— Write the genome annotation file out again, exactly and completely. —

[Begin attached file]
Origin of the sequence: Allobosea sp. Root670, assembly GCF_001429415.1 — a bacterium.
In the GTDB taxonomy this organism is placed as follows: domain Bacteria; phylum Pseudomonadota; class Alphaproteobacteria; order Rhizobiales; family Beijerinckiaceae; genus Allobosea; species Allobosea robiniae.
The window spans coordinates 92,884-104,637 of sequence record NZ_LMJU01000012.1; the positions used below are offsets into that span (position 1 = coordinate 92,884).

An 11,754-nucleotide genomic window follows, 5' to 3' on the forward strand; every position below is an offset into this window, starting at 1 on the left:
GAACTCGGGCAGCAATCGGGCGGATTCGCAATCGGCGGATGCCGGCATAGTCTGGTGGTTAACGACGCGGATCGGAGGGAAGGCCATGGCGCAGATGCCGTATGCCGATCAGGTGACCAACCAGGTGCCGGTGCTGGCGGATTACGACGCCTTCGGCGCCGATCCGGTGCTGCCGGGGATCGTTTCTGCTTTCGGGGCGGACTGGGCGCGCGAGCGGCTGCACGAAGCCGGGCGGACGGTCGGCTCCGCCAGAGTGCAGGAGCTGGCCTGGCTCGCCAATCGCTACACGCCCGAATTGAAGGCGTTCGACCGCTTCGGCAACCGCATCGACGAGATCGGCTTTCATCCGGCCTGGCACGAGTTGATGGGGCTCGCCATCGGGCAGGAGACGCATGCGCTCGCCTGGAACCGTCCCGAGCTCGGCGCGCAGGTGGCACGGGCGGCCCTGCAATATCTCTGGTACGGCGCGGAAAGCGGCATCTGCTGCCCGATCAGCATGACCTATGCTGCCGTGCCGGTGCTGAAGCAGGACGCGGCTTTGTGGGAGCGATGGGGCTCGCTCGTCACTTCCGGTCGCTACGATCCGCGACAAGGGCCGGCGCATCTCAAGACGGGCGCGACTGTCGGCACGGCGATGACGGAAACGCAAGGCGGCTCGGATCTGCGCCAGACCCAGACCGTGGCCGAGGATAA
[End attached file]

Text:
Origin of the sequence: Allobosea sp. Root670, assembly GCF_001429415.1 — a bacterium.
In the GTDB taxonomy this organism is placed as follows: domain Bacteria; phylum Pseudomonadota; class Alphaproteobacteria; order Rhizobiales; family Beijerinckiaceae; genus Allobosea; species Allobosea robiniae.
The window spans coordinates 92,884-104,637 of sequence record NZ_LMJU01000012.1; the positions used below are offsets into that span (position 1 = coordinate 92,884).

An 11,754-nucleotide genomic window follows, 5' to 3' on the forward strand; every position below is an offset into this window, starting at 1 on the left:
GAACTCGGGCAGCAATCGGGCGGATTCGCAATCGGCGGATGCCGGCATAGTCTGGTGGTTAACGACGCGGATCGGAGGGAAGGCCATGGCGCAGATGCCGTATGCCGATCAGGTGACCAACCAGGTGCCGGTGCTGGCGGATTACGACGCCTTCGGCGCCGATCCGGTGCTGCCGGGGATCGTTTCTGCTTTCGGGGCGGACTGGGCGCGCGAGCGGCTGCACGAAGCCGGGCGGACGGTCGGCTCCGCCAGAGTGCAGGAGCTGGCCTGGCTCGCCAATCGCTACACGCCCGAATTGAAGGCGTTCGACCGCTTCGGCAACCGCATCGACGAGATCGGCTTTCATCCGGCCTGGCACGAGTTGATGGGGCTCGCCATCGGGCAGGAGACGCATGCGCTCGCCTGGAACCGTCCCGAGCTCGGCGCGCAGGTGGCACGGGCGGCCCTGCAATATCTCTGGTACGGCGCGGAAAGCGGCATCTGCTGCCCGATCAGCATGACCTATGCTGCCGTGCCGGTGCTGAAGCAGGACGCGGCTTTGTGGGAGCGATGGGGCTCGCTCGTCACTTCCGGTCGCTACGATCCGCGACAAGGGCCGGCGCATCTCAAGACGGGCGCGACTGTCGGCACGGCGATGACGGAAACGCAAGGCGGCTCGGATCTGCGCCAGACCCAGACCGTGGCCGAGGATAA